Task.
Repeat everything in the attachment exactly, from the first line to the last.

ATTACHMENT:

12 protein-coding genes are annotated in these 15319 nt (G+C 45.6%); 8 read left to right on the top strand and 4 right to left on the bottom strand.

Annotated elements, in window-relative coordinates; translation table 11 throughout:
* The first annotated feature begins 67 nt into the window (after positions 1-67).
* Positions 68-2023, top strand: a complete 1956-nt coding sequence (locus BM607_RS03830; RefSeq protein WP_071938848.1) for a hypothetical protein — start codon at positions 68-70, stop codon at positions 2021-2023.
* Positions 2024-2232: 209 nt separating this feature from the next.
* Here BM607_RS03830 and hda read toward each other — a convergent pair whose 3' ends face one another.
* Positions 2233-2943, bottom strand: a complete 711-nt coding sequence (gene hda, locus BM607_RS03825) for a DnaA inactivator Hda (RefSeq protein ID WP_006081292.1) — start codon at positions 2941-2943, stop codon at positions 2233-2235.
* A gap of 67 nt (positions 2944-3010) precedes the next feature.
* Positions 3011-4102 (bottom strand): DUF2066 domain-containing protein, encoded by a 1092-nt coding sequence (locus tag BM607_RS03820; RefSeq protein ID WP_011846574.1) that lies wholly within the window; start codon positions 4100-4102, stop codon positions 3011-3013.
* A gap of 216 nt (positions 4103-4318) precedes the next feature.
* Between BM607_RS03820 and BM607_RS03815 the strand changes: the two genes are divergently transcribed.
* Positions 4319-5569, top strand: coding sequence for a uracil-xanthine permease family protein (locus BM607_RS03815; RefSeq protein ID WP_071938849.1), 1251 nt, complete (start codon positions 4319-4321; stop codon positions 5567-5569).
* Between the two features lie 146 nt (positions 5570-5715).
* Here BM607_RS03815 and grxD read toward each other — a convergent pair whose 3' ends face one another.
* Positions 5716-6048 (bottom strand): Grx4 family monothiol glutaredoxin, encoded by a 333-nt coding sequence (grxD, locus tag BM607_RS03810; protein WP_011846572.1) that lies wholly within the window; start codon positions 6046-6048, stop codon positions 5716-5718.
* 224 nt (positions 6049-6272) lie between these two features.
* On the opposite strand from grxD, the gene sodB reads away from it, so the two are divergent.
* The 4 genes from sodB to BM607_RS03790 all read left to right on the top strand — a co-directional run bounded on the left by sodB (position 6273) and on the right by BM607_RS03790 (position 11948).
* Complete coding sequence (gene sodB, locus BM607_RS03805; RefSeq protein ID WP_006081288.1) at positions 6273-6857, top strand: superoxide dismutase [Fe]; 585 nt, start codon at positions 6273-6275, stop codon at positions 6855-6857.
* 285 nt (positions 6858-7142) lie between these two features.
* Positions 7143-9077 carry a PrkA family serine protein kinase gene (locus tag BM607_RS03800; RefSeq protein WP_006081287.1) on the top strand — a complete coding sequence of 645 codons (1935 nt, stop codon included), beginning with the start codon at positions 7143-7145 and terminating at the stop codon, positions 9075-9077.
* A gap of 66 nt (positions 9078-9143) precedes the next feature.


12 protein-coding genes are annotated in these 15319 nt (G+C 45.6%); 8 read left to right on the top strand and 4 right to left on the bottom strand.

Annotated elements, in window-relative coordinates; translation table 11 throughout:
* The first annotated feature begins 67 nt into the window (after positions 1-67).
* Positions 68-2023, top strand: a complete 1956-nt coding sequence (locus BM607_RS03830; RefSeq protein WP_071938848.1) for a hypothetical protein — start codon at positions 68-70, stop codon at positions 2021-2023.
* Positions 2024-2232: 209 nt separating this feature from the next.
* Here BM607_RS03830 and hda read toward each other — a convergent pair whose 3' ends face one another.
* Positions 2233-2943, bottom strand: a complete 711-nt coding sequence (gene hda, locus BM607_RS03825) for a DnaA inactivator Hda (RefSeq protein ID WP_006081292.1) — start codon at positions 2941-2943, stop codon at positions 2233-2235.
* A gap of 67 nt (positions 2944-3010) precedes the next feature.
* Positions 3011-4102 (bottom strand): DUF2066 domain-containing protein, encoded by a 1092-nt coding sequence (locus tag BM607_RS03820; RefSeq protein ID WP_011846574.1) that lies wholly within the window; start codon positions 4100-4102, stop codon positions 3011-3013.
* A gap of 216 nt (positions 4103-4318) precedes the next feature.
* Between BM607_RS03820 and BM607_RS03815 the strand changes: the two genes are divergently transcribed.
* Positions 4319-5569, top strand: coding sequence for a uracil-xanthine permease family protein (locus BM607_RS03815; RefSeq protein ID WP_071938849.1), 1251 nt, complete (start codon positions 4319-4321; stop codon positions 5567-5569).
* Between the two features lie 146 nt (positions 5570-5715).
* Here BM607_RS03815 and grxD read toward each other — a convergent pair whose 3' ends face one another.
* Positions 5716-6048 (bottom strand): Grx4 family monothiol glutaredoxin, encoded by a 333-nt coding sequence (grxD, locus tag BM607_RS03810; protein WP_011846572.1) that lies wholly within the window; start codon positions 6046-6048, stop codon positions 5716-5718.
* 224 nt (positions 6049-6272) lie between these two features.
* On the opposite strand from grxD, the gene sodB reads away from it, so the two are divergent.
* The 4 genes from sodB to BM607_RS03790 all read left to right on the top strand — a co-directional run bounded on the left by sodB (position 6273) and on the right by BM607_RS03790 (position 11948).
* Complete coding sequence (gene sodB, locus BM607_RS03805; RefSeq protein ID WP_006081288.1) at positions 6273-6857, top strand: superoxide dismutase [Fe]; 585 nt, start codon at positions 6273-6275, stop codon at positions 6855-6857.
* 285 nt (positions 6858-7142) lie between these two features.
* Positions 7143-9077 carry a PrkA family serine protein kinase gene (locus tag BM607_RS03800; RefSeq protein WP_006081287.1) on the top strand — a complete coding sequence of 645 codons (1935 nt, stop codon included), beginning with the start codon at positions 7143-7145 and terminating at the stop codon, positions 9075-9077.
* A gap of 66 nt (positions 9078-9143) precedes the next feature.